Are Standardized Death-Matching Guidelines on the Horizon for Insurers?

As many in the insurance industry now know, New York Life Insurance Co. (NY Life) has recently agreed to a $15 million dollar settlement to close its unclaimed property audits.  While NY Life has been considered by many to be a role model regarding the proper and proactive use of the Social Security Administration’s Death Master File (DMF), until this point, their lack of a settlement was viewed as a roadblock to moving towards a national standard.

On Friday October 25th, 2013, the National Association of Insurance Commissioners (NAIC) Executive Committee held an open meeting via conference call with a primary focus:

“To review life insurance company use of the Social Security Death Master File or similar databases, including available examination reports and settlement agreements, and determine whether a model law, guideline, regulation or other vehicle should be developed to ensure fair and uniform claims settlement practices with the understanding that this charge in no way interferes with states’ ability to continue to take action with regard to such practices that may be in violation of existing state law.”

I, along with over 100 others, joined that call as an ‘interested party’.  Following a roll-call and some brief attention to other matters, the committee immediately moved to close the meeting for private discussion.  After approximately 45 minutes of ‘exhaustive discussion’, the interested parties were brought back on the line and advised that the NAIC executive committee will not be taking further action at this time with regard to this matter.  In response, the sole comment came from American Council of Life Insurers (ACLI) Senior Vice President of State Relations Bruce Ferguson, who thanked the committee for their consideration and reiterated the challenges of the fractured state of affairs that exist today along with Congress’ recent attempts to limit access to the DMF.  Mr. Ferguson concluded by urging the NAIC to give this topic renewed attention as soon as reasonably possible.  With no other comments, the meeting was adjourned.

Looking ahead, this reaffirms the clear message that insurers’ must take immediate steps to comply with the myriad of different regulations that have already been passed, while also giving consideration to proactively implementing practices that will satisfy those states that have not yet made their own expectations clear.

The Cross Country Computer perspective remains unchanged.  Our strong recommendation is that insurers should be applying a disciplined approach, such as that offered by APEARS®  which incorporates fuzzy matching logic that has been drawn directly from the negotiated Global Resolution Agreements and Regulatory Settlement Agreements (GRAs & RSAs), which the states have already accepted.  APEARS® layers-in additional screening techniques to help differentiate strong from weak or false positive matches in order to simplify and reduce the cost of an insurer’s downstream research efforts.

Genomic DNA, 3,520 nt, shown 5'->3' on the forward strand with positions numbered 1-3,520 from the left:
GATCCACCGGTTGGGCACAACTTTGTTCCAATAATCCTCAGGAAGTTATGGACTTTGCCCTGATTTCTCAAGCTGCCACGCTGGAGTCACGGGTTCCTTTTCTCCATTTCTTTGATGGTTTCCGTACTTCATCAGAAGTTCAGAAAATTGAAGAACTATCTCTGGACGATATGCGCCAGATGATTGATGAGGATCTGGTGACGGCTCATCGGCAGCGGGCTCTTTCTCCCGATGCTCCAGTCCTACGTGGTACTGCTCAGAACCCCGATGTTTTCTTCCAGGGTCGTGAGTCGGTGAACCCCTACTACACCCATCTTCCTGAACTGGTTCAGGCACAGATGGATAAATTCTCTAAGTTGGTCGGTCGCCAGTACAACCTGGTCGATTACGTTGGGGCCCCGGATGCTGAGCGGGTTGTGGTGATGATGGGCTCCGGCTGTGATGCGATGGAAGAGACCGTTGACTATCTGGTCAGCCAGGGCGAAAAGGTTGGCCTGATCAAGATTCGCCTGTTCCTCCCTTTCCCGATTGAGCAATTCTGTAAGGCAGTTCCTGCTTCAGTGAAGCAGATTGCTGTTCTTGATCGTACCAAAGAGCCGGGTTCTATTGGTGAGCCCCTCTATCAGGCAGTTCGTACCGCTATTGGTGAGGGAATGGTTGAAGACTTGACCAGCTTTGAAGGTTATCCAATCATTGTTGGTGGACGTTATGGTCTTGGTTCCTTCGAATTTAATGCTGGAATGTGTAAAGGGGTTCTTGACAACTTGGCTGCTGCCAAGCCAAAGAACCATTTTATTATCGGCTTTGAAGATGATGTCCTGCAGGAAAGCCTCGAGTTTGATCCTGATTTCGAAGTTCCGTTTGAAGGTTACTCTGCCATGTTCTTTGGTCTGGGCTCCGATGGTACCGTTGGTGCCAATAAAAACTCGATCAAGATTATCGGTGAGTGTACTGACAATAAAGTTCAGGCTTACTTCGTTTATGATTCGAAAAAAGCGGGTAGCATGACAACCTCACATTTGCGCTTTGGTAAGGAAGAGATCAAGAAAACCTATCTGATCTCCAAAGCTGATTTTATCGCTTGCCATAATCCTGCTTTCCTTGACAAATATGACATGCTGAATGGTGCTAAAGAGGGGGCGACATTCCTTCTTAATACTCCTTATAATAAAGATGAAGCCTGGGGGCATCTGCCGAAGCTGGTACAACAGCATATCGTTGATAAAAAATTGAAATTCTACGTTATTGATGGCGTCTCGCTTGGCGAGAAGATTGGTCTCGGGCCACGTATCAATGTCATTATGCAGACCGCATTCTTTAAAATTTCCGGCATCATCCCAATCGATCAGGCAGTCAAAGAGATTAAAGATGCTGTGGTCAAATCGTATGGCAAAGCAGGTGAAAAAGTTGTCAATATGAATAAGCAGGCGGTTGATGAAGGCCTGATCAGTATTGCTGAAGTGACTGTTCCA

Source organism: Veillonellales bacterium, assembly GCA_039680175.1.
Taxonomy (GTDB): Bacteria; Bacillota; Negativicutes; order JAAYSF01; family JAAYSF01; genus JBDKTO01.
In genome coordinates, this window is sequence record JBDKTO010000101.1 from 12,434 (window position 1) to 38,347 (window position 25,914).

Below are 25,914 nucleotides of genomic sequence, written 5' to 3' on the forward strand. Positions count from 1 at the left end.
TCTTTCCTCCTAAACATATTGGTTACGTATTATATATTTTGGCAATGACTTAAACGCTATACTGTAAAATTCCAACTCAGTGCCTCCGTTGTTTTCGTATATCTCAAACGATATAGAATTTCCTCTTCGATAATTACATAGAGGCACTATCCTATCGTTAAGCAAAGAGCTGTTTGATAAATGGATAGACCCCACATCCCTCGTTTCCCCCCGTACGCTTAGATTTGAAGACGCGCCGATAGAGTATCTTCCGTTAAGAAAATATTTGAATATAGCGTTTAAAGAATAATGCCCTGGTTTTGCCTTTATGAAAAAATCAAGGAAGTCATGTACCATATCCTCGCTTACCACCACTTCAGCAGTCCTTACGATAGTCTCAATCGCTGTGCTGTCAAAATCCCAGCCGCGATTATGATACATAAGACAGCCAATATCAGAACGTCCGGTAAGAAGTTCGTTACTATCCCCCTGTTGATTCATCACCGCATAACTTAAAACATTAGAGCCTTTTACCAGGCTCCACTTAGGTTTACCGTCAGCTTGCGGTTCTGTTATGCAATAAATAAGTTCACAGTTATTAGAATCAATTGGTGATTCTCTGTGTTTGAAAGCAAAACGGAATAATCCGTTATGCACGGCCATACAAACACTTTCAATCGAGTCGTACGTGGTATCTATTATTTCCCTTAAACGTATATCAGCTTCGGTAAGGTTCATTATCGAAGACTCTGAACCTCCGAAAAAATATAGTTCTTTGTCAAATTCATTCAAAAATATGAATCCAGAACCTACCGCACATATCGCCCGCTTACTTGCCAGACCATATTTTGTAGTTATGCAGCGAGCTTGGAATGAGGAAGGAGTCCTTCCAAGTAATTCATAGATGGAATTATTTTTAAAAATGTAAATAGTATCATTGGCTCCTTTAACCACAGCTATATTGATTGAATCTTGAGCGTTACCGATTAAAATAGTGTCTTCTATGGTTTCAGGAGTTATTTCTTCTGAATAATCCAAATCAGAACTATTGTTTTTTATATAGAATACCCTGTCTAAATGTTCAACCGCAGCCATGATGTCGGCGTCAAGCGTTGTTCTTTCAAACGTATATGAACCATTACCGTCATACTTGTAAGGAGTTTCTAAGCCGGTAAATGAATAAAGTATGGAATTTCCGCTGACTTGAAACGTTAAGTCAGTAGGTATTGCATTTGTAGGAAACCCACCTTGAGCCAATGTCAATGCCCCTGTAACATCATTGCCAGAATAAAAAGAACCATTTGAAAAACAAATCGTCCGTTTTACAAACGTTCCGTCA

The application of a rigorous set of rules can serve as a proxy for insurer “best practice” while we wait for a formal resolution to be established.

Another related article on this topic Unclaimed Property: Status quo Prevails

For more information on Cross Country Computer’s APEARS® death matching capabilities and to stay informed about other relevant insurance legislation, please contact Thomas Berger at (631) 220-6947 or via email to


About Tom Berger

Thomas Berger is Chief Executive Officer of Cross Country Computer. Tom joined Cross Country in 1991 and acquired the company in 1996. During his tenure, Tom has overseen the debt-free growth of CCC and has been instrumental in strengthening the company’s infrastructure while simultaneously developing new services and diversifying into new business lines. Tom has personally developed the vision and design specifications for many of Cross Country’s systems, including TBeaut and CBeaut, our proprietary title and company name standardization products. In addition, Tom holds the patent for our Abandoned Property Escheat Assignment & Reporting System (APEARS™). Tom has served two terms as Treasurer of the Unclaimed Property Professionals Organization (UPPO) as well as two years as Secretary of the Unclaimed Property Committee within the Securities Transfer Association. He assisted in the creation of a white paper designed to educate the holder community about unclaimed property review and reporting practices. Tom has spoken frequently at Unclaimed Property conferences and was honored with the 2005 Unclaimed Property Holders Liaison Council’s (UPHLC) President’s Award. Tom is also an active member in numerous direct marketing related organizations including the Direct Marketing Association of Long Island, where, in 2012, he was selected as one of three inductees into the DMALI Hall of Fame. He is also a lifetime member of MENSA, the international High IQ society. Tom holds a BS degree in Management and Marketing from the Rochester Institute of Technology and has received military security clearance to oversee our government accounts.
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2 Responses to Are Standardized Death-Matching Guidelines on the Horizon for Insurers?

  1. Avatar Tom Berger says:

    At the request of Nebraska Insurance Director Bruce Ramge, the NAIC plans to reopen discussions about whether the NAIC should develop a formal position regarding life insurers’ use of the SSA Death Master File or other sources to identify unclaimed death benefits:

  2. Avatar Thomas Berger says:

    On Dec. 4, the NAIC agreed to undertake a study to determine if recommendations should be made to address unclaimed death benefits aimed at ensuring “fair and uniform” settlement practices.

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